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Monday, July 9, 2018

It's BAAA--AAACCCCKKK

What do hurricanes have to do with Kentucky? Find out in my essay, "Searching for Kentucky After the Storm" up at Sunlight Press.

It's Back! Hurricane Season, that is. Time (well, past time, actually) to start thinking about those things we all meant to do, promised we'd do, had every intention of doing as the storms were barreling at and over us last year. You know the list: buy and install hurricane shutters; get a tune-up for the generator; get solar panels; have the trees pruned and remove damaged trees; clear leaf litter from the drainage ditch in the front yard.

Barnacle Bills after Hurricane Klaus (1984). Alas, it didn't survive Marilyn (1995).

Expert procrastinator that I am, I haven't done those things yet. I'd better get a move on because Hurricane Season 2018 is upon us.

As always, hurricane season puts me in a reflective mood. I used to be able to rattle off the names of the 11 hurricanes and tropical storms I've been through, but with time, the order and names are getting fuzzy. The lesser storms get forgotten. Those storms that became minor inconveniences in the larger scheme of things fade. A few days of candlelight, rerouting around flooded streets, work, schools, and businesses shut down for a few days. Then life goes on.

Crown Bay Marina, post-Marilyn, 1995. (Where some nice crew on a megayacht let me
use their satellite phone to call my mother and assure her I was safe.)

It's the big impact storms that are never forgotten. The ones that leave us without power and phone for months. Those that rip the roof off the house like it's a toy. Those that leave body counts. Marilyn. Georges. Maria.

Even from those storms, eventually, recovery does become recovered. Sunlight Press has published my personal essay Searching for Kentucky, about that process of going from recovery to recovered after hurricane Marilyn in the US Virgin Islands. I hope you'll stop by their site to give it a read.

Along the same lines, this poem, "Hurricane," by Mary Oliver, captures a similar sentiment on her hurricane and recovery experience in 2017's Hurricane Harvey.

One for the "great minds" category: once we were able to make it from our houses to town after Marilyn (1995)
my bestie Julie and I pulled into the parking lot in FrenchTown at the same time. We're pointing to our miraculously unscathed vehicles, and drinking tepid beer from Cafe Normandy, where they were trying to drink all the stock from the coolers before they got too warm.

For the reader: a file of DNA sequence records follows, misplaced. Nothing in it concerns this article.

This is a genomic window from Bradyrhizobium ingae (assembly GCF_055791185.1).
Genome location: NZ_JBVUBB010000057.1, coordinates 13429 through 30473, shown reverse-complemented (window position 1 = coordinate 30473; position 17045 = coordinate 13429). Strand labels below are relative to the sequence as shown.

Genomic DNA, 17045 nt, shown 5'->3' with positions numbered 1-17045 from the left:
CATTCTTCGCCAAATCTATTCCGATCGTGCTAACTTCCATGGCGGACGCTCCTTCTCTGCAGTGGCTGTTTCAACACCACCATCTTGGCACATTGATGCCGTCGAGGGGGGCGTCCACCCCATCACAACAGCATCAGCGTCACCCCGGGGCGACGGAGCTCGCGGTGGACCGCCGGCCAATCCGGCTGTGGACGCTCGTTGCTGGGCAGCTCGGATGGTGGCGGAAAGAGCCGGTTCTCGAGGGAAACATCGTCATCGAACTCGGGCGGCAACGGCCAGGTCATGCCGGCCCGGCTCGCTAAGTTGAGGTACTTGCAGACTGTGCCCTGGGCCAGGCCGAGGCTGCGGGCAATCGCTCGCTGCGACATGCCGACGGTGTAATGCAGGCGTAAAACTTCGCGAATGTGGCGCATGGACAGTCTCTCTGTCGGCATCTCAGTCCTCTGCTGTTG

Finally, please don't forget that although we're now in the 2018 Hurricane Season, there are still a lot of recovery efforts going on throughout the Caribbean. Here are some links to some worthy organizations that could use a hand. Please consider making a donation to one of these.

In the US VIRGIN ISLANDS

Humane Society of St. Thomas helps to rescue, care for, and find homes for stray and abandoned animals on St. Thomas.

Animal Care Center of St. John was destroyed by Hurricanes Irma and Maria, but are still working to help the animals of St. John as they rebuild.

St. Croix Animal Welfare Center was also destroyed by Hurricane Maria but is in the process of rebuilding.

In PUERTO RICO

Defensa Animal de Rincon is a Puerto Rico nonprofit working to help the dogs, cats, and horses on the island. It is 100% funded through donations.

Second Chance Animal Rescue of Puerto Rico is a nonprofit that rescues, rehabilitates, and finds homes for abandoned and abused dogs rescued from the streets of PR.

And this blog post at The Conscious Cat lists some other organizations that are working to help the animal population affected by Hurricane Maria in PR.

Wednesday, June 20, 2018

How to Grow Future Terrorists 101


Image result for amber waves of grain

Over the past 17 months, the world has been astonished as it watches the slow and complete unmasking of the United States. The administration, elected by the American people--although not by the majority of them--has revealed the dark underbelly that the country has always kept hidden behind flags, Bibles, soaring eagles, and amber waves of grain. Yes, the PR image of wholesome goodness and morality that the country so proudly showed the rest of the world has been revealed for what it is: smoke and mirrors.


Somehow, through a history that includes the genocide of native Americans, the brutality and immoral centuries of slavery, Jim Crow, the KKK, setting up violent puppet dictatorships in the Caribbean and Central America, and a host of other embarrassments, we've managed to maintain our reputation as the world's beacon of freedom and morality. Stepping in at the last minute to help win the "war to end all wars" and the one after that does have some redeeming value and makes up for a lot of poor choices. Everyone needs a second chance to make-up for errors in judgment and save their reputation.